It may not be the great lakes or the coast, but that doesn’t mean Kansans don’t like their watersports. And with 150+ lakes in the state, there is no shortage of places to beat the heat. The Ninnescah Sailing Association in Cheney State Park offers both youth and adult sailing lessons throughout the summer. As one of the windiest lakes in the USA, it makes learning to sail a breeze (literally). Once you master the classroom portion, you can captain your own Sunfish, sloops, and catamarans. If you just want to get out on the water for the day, the marina across the park rents motorized pontoon boats for up to 10 people. There are often races and regattas so pop on through to see what the seamen have going on.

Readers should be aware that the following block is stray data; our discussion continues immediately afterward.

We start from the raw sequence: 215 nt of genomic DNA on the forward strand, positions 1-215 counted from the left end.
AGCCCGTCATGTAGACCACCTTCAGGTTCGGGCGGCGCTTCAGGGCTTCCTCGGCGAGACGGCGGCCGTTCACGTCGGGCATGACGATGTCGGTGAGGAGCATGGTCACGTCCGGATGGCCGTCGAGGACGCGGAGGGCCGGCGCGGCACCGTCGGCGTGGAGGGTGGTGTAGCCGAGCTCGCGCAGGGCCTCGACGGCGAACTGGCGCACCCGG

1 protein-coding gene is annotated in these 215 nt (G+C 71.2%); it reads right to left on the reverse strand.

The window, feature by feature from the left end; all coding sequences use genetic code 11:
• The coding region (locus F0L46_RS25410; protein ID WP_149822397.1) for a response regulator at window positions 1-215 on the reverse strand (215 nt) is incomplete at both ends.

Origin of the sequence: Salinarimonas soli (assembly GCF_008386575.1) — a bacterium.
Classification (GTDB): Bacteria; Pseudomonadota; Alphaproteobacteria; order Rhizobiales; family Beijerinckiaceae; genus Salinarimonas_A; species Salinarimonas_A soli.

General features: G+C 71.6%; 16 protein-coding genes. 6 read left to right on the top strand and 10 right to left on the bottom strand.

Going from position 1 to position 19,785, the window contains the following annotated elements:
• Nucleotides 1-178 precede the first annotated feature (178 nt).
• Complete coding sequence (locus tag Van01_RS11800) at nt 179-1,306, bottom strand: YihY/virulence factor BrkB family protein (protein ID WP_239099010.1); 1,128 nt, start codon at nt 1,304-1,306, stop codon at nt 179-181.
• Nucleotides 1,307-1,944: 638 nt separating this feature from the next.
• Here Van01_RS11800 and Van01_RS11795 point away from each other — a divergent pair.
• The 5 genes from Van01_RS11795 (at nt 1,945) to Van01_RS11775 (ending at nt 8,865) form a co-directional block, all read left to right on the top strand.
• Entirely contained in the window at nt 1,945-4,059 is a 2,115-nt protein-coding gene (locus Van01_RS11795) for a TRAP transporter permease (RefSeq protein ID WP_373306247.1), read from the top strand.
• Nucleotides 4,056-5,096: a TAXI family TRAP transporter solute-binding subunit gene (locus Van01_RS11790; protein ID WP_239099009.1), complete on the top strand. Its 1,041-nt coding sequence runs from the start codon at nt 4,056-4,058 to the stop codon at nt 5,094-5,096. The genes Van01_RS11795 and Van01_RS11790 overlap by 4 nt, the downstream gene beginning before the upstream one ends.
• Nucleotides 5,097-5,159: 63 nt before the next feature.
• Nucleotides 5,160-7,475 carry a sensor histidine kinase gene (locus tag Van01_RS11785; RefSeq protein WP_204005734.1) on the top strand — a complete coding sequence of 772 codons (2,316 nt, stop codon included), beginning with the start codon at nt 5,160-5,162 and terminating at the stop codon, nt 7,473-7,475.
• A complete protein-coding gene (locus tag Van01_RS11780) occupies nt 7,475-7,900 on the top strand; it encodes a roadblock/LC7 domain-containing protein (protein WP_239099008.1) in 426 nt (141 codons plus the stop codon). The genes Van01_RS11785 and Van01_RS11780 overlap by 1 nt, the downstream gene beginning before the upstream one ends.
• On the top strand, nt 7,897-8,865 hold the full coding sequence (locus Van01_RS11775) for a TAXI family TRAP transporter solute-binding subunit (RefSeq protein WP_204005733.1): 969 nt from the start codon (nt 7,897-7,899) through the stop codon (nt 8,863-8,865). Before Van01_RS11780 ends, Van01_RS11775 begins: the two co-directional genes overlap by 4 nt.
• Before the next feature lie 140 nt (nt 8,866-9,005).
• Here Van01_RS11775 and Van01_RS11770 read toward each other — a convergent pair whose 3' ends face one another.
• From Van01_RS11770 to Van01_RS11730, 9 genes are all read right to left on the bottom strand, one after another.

Go Skydiving – Wichita, Kansas
While there are technically drop zones in every state, that doesn’t mean the experience is the same everywhere. Not even close. Beyond what landscape you’ll see flittering to the Earth, most facilities are run independently. I went for the first time in Chicago, which was for lack of a better term, a moneymaking operation. You’re herded in a huge group through a classroom with 20+ strangers, suited up, and in and out. It just didn’t feel very personal for such an expensive, heart pounding bucket list item that many wait their whole lives to do.
The experience in Kansas was totally different. The folks at Air Capital Drop Zone really want you to love skydiving as much as they do. As my second time jumping out of a plane, I was much more relaxed, having a bit of insight into what to expect, and I didn’t have the horrible stomach drop feeling like I was on a never-ending rollercoaster. It was one of those bucket list items I never thought I’d get to do again (since I wasn’t stoked on the first experience), but I’m so glad I got a redo and would recommend skydiving in Kansas for anyone’s first jump.
Explore Underground – Various Locations